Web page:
If my suitcase could talk, what would it tell me?
Would it tell me what happened that night 6 months ago when I let go of its hand(le)?
Would it tell me where it has been all this time?
Would it tell me whose fault it was that it got left behind?
Would it tell me when I messed up? When I took my eyes off this seeming extension of my right arm?
All speculation as to who, what, when, where and why fell to the ground yesterday when my long-lost suitcase made its way home.
After traveling more than 10,000 miles with my Travelpro carry-on suitcase last August, arriving back in the USA, long day’s journey into night––queuing through Passport Control, baggage claim and Customs––somewhere between the Atlanta airport and Macon, GA my suitcase took a side trip. Somehow my suitcase failed to make it from a hotel shuttle to my brother-in-law’s van in the parking lot of a hotel where he had parked for the duration of our 2 week trip. But we did not discover my suitcase was missing until late that night, when we got to their house, an hour’s drive south of Atlanta.
Speaking of side trips and segues …
This reminds me of the time my preschool daughter took a side-trip. Actually, I lost her twice. The first time was so scary that I collapsed in her grandparent’s front yard, imagining in those moments I might never see her again. She came rambling back down the sidewalk in a Southeast Dallas transitional neighborhood and I fell to pieces.
The other time I lost her, she was 5-years-old. Grandparents had come to visit us in Pampa and we planned a lake day. Seated behind my husband James, in my arms I held my newborn baby girl Rose while older brothers John and Jordan higgledy-piggledy seated themselves in our family station wagon––this before mandatory car seats and seat belts. As James backed out of the long driveway, I looked to my left and saw my daughter Erin sitting in a tree she had climbed. Gulp! Oh, what a terrible mother am I.
3 stages of lost
In our family, we refer to the 3 stages of lost.
The first stage of lost is I can’t find something, but I haven’t really looked for it.
Stage two, I’ve looked for it but I haven’t given up hope.
Stage three, give up. Replace it if it’s something you need.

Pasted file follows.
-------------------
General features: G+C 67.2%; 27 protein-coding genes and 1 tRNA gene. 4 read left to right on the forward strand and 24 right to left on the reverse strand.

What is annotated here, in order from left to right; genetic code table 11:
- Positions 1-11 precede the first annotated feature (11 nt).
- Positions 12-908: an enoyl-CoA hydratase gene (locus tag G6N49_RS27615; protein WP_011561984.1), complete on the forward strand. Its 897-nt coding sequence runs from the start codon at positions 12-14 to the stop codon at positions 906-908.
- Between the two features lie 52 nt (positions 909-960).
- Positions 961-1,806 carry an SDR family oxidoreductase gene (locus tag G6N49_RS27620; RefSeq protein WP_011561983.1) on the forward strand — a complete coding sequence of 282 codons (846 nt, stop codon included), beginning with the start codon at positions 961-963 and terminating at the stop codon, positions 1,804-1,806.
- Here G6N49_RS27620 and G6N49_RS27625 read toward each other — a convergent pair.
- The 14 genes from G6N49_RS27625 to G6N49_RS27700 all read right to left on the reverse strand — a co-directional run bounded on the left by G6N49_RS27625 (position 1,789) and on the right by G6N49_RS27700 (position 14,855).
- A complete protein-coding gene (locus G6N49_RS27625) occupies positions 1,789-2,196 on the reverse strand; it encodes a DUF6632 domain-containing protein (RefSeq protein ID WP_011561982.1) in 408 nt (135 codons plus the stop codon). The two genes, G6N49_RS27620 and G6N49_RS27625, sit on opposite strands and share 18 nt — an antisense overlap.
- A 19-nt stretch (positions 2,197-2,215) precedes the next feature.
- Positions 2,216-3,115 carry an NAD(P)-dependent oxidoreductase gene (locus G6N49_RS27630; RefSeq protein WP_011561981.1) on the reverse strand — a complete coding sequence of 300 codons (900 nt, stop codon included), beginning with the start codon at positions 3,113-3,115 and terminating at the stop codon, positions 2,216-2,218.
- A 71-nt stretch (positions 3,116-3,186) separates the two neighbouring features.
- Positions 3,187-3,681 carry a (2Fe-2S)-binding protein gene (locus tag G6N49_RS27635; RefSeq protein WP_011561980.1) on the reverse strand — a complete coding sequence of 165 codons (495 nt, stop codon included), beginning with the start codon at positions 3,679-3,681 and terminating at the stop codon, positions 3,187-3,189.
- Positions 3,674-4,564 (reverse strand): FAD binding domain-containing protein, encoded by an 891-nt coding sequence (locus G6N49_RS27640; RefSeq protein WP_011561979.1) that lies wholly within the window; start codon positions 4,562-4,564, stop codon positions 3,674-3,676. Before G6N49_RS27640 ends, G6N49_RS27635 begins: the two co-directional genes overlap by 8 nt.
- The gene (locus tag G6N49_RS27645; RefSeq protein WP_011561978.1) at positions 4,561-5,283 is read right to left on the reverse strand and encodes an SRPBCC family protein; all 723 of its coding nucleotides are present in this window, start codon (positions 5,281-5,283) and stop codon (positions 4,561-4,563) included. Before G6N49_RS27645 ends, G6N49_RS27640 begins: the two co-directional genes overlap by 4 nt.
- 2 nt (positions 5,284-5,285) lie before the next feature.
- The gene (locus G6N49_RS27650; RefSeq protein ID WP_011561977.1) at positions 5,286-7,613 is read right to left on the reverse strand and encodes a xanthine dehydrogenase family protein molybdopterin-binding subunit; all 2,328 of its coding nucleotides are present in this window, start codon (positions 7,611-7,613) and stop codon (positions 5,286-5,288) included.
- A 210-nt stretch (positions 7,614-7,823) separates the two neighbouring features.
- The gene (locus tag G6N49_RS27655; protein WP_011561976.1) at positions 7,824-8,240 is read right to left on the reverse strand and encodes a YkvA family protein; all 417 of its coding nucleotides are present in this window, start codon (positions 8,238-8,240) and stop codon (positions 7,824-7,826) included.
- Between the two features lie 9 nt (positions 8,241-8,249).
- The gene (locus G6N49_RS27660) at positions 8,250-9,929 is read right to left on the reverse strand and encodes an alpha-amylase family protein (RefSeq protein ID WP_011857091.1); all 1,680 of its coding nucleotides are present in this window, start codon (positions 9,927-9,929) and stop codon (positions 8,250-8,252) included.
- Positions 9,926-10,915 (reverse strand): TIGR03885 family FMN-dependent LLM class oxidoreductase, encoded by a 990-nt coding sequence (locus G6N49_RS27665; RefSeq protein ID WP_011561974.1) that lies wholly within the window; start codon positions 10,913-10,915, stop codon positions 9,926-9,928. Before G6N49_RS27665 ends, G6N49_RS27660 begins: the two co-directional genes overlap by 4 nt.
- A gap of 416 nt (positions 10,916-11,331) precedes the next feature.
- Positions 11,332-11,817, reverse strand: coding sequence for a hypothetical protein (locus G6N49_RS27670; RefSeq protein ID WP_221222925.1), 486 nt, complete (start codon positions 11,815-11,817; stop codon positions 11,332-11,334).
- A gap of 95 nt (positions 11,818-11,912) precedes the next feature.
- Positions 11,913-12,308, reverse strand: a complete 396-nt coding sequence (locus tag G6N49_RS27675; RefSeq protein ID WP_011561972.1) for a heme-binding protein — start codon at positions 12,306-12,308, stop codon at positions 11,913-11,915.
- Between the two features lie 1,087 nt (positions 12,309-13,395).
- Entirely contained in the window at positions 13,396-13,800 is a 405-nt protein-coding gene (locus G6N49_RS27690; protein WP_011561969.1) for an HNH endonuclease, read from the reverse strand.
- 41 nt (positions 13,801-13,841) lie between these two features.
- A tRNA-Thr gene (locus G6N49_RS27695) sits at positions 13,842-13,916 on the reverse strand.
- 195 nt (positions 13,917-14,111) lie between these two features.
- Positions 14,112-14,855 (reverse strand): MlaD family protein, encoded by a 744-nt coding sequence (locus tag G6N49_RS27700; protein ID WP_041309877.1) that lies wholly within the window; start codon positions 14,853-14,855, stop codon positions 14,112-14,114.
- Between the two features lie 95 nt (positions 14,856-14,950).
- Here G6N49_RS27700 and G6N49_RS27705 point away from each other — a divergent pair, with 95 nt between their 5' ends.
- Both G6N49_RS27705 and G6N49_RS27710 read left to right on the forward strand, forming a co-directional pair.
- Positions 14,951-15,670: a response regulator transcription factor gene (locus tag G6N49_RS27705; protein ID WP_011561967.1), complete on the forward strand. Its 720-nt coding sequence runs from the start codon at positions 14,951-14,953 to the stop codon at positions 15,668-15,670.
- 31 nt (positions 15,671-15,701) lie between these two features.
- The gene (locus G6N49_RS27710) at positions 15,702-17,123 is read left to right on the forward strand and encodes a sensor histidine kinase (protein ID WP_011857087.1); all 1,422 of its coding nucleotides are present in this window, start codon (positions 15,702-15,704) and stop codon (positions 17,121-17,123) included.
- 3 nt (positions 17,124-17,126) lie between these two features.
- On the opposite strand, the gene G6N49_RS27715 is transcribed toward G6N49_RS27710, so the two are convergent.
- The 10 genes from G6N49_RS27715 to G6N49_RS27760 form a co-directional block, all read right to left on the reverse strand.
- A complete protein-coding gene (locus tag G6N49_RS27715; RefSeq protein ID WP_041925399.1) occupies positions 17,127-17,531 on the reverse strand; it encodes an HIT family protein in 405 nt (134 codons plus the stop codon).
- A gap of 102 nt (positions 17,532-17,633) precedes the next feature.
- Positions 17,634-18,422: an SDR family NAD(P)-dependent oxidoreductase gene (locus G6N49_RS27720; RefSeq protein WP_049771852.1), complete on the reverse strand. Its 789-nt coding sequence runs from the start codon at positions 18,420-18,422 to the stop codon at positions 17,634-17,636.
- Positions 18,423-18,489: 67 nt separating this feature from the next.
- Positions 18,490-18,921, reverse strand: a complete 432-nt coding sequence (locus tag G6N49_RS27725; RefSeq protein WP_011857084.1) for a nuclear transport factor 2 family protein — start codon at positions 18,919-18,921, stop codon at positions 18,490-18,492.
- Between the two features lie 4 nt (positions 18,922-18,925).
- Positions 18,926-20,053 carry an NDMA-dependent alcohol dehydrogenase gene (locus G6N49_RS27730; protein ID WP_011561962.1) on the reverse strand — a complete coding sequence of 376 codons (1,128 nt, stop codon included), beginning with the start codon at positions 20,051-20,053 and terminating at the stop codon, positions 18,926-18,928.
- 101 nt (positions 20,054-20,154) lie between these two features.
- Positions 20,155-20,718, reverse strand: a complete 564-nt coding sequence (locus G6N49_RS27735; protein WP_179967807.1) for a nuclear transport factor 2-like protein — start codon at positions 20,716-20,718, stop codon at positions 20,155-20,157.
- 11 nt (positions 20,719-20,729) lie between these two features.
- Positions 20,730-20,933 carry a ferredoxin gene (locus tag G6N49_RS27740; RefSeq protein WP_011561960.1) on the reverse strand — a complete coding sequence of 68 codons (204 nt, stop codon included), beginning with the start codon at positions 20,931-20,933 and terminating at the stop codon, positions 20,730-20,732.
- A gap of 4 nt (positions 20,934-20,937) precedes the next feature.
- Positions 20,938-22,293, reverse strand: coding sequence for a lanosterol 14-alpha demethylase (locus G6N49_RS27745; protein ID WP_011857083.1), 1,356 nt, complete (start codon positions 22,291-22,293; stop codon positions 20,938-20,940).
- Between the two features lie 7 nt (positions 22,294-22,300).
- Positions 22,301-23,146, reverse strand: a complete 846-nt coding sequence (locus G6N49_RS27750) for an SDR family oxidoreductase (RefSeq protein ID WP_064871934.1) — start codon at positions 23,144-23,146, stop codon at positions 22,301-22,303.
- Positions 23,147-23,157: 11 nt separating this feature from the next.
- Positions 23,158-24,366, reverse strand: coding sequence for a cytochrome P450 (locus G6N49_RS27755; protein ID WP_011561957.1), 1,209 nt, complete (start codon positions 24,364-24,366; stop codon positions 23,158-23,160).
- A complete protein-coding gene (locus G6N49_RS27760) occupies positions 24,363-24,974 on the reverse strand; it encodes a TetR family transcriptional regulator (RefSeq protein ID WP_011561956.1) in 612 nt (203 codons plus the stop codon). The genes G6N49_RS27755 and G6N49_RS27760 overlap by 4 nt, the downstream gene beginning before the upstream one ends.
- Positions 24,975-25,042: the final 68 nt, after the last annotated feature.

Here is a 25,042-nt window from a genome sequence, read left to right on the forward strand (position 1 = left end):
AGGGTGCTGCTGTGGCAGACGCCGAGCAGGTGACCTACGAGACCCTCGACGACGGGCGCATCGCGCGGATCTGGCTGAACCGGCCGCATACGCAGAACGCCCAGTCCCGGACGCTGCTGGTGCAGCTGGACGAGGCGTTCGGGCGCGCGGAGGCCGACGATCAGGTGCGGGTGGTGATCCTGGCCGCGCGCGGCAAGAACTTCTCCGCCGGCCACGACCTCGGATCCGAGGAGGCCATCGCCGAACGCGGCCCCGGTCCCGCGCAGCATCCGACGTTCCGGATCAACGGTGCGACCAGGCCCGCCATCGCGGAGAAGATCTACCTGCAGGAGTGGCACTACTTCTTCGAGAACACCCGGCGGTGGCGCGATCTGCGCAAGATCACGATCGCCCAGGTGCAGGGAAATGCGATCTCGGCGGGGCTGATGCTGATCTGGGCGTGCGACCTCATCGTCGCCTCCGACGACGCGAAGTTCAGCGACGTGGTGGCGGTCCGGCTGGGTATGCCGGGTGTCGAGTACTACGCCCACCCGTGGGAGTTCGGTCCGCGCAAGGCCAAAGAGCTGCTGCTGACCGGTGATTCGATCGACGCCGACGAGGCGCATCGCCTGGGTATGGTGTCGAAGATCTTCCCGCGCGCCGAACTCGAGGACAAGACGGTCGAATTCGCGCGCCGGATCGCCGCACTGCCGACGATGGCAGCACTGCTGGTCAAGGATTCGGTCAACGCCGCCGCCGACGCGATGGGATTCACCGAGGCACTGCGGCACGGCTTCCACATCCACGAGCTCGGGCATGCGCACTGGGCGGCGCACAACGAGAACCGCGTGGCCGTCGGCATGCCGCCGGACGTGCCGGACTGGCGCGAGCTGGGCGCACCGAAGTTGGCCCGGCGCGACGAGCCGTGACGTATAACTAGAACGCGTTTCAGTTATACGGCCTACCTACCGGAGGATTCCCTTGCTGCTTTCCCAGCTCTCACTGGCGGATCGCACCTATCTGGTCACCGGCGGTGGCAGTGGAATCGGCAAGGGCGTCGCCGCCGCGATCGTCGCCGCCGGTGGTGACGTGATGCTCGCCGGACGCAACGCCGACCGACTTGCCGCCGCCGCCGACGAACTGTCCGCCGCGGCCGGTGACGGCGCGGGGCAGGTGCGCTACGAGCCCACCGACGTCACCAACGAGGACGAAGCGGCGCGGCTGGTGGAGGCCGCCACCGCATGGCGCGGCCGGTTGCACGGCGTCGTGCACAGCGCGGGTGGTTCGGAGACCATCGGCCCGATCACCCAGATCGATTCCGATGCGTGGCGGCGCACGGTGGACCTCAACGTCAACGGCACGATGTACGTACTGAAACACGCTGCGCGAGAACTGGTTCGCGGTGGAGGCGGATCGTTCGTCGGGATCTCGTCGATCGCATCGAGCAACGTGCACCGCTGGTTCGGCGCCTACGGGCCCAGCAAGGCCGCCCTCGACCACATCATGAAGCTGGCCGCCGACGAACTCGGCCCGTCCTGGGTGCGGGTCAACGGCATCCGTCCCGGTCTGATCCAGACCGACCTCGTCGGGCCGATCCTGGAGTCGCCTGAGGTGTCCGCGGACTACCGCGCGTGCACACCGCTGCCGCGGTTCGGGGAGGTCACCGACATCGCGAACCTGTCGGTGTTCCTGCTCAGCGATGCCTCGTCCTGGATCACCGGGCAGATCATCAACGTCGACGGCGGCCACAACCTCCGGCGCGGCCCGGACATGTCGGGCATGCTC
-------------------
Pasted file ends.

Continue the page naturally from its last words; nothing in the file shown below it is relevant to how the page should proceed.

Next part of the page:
Having traveled from Scotland via Amsterdam to Atlanta, GA, I had 2 days after discovering my suitcase was lost to locate my missing suitcase before flying home to Lubbock.
All efforts failed.
That first night, lying awake when I wanted like everyone else in the house to be sleeping, my emotions fluctuated as if I had a raging fever. Somewhere between anger and blame and worry that my suitcase would wind up in the hands of identity thieves, the fever broke and the anger drained away. I fell asleep at dawn.
I wasn’t mad at anyone except myself. Ultimately, I was responsible for losing my suitcase. Let it go.
What was in that suitcase, anyway?
Graciously and with much generosity, my husband let me replace the lost items, including the suitcase. Every time I could not find something, I would say, “It was in my suitcase.”
But last week, a call on my cell phone, one I almost didn’t answer because the number was unknown, as it turned out came from a hotel in Atlanta. The woman on the other end of that call asked if she was speaking to Carol.
“Do you want your suitcase?” she said.
What? Are you kidding? My suitcase? Where is it? Where has it been?
At another hotel, not the hotel where my brother-in-law had parked his car, but apparently at the hotel the shuttle driver worked for, my suitcase has sat these many months, shuffled about while other suitcases came and went. And my suitcase sat unclaimed.
How could I claim it? I didn’t know where it was. We had checked with the shuttle driver. We had convinced ourselves that it wound up in a dumpster somewhere after contents were rifled and removed.
Still, miles to go before I could sleep. I made arrangements for UPS to pick up my suitcase last Friday, prepaid its shipping, and … waited.
The woman at the hotel wrote down the wrong house number on the UPS shipping label she had to fill out, even after calling me back to verify my address.
Banged up a bit, a little worse for wear, most likely from its UPS trip from Atlanta to Lubbock, the pink luggage tag waved to me from across the street.
“Coming home,” my suitcase said.
And at that moment, even if my suitcase had been empty of its contents, spent all its fortune, I rushed to see it again. Held its hand(le). Beamed.
Amazed, really. Grateful. Tearful.
Unzipping the main compartment, everything as I had left it, buckled up. I wish I had taken a picture.
Thinking back to that night 6 months ago and prayers first that my suitcase would be found and returned, and then later that same night surrendering my suitcase and its contents to God, I had given up on the first request and accepted third stage lost.
Almost as if a switch flipped, I began to think about loss. Real loss. And how things, no matter their value and meaning, are still just things.
And coming home has less to do with what happens along the way than with how I respond to what happens.